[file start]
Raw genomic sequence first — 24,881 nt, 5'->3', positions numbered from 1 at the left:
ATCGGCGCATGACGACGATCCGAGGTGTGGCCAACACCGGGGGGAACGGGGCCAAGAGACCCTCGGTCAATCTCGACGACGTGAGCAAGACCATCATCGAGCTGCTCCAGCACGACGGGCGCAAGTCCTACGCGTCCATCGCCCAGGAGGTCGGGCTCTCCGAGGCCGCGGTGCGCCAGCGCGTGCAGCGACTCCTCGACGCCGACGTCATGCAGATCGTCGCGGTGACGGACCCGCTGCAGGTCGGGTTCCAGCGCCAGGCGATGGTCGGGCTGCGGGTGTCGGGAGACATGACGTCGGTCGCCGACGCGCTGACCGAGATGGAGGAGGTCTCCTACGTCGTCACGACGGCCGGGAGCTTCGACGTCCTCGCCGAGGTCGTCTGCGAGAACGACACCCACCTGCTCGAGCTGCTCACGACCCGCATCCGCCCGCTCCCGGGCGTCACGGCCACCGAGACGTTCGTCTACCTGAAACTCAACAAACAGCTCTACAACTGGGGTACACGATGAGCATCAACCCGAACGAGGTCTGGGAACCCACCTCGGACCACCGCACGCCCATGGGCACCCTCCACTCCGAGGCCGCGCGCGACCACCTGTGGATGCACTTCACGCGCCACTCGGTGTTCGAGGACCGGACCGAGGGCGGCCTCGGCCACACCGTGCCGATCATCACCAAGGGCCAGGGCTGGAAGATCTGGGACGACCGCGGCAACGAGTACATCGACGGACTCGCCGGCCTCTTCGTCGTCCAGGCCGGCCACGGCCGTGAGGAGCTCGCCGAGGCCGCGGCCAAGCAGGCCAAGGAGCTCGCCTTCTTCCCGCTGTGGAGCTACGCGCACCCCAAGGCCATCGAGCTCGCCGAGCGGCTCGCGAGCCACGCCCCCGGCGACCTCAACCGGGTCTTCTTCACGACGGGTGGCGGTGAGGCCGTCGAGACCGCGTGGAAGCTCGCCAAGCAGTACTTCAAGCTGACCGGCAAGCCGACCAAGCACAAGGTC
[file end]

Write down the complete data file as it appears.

Raw genomic sequence first — 24,881 nt, 5'->3', positions numbered from 1 at the left:
ATCGGCGCATGACGACGATCCGAGGTGTGGCCAACACCGGGGGGAACGGGGCCAAGAGACCCTCGGTCAATCTCGACGACGTGAGCAAGACCATCATCGAGCTGCTCCAGCACGACGGGCGCAAGTCCTACGCGTCCATCGCCCAGGAGGTCGGGCTCTCCGAGGCCGCGGTGCGCCAGCGCGTGCAGCGACTCCTCGACGCCGACGTCATGCAGATCGTCGCGGTGACGGACCCGCTGCAGGTCGGGTTCCAGCGCCAGGCGATGGTCGGGCTGCGGGTGTCGGGAGACATGACGTCGGTCGCCGACGCGCTGACCGAGATGGAGGAGGTCTCCTACGTCGTCACGACGGCCGGGAGCTTCGACGTCCTCGCCGAGGTCGTCTGCGAGAACGACACCCACCTGCTCGAGCTGCTCACGACCCGCATCCGCCCGCTCCCGGGCGTCACGGCCACCGAGACGTTCGTCTACCTGAAACTCAACAAACAGCTCTACAACTGGGGTACACGATGAGCATCAACCCGAACGAGGTCTGGGAACCCACCTCGGACCACCGCACGCCCATGGGCACCCTCCACTCCGAGGCCGCGCGCGACCACCTGTGGATGCACTTCACGCGCCACTCGGTGTTCGAGGACCGGACCGAGGGCGGCCTCGGCCACACCGTGCCGATCATCACCAAGGGCCAGGGCTGGAAGATCTGGGACGACCGCGGCAACGAGTACATCGACGGACTCGCCGGCCTCTTCGTCGTCCAGGCCGGCCACGGCCGTGAGGAGCTCGCCGAGGCCGCGGCCAAGCAGGCCAAGGAGCTCGCCTTCTTCCCGCTGTGGAGCTACGCGCACCCCAAGGCCATCGAGCTCGCCGAGCGGCTCGCGAGCCACGCCCCCGGCGACCTCAACCGGGTCTTCTTCACGACGGGTGGCGGTGAGGCCGTCGAGACCGCGTGGAAGCTCGCCAAGCAGTACTTCAAGCTGACCGGCAAGCCGACCAAGCACAAGGTC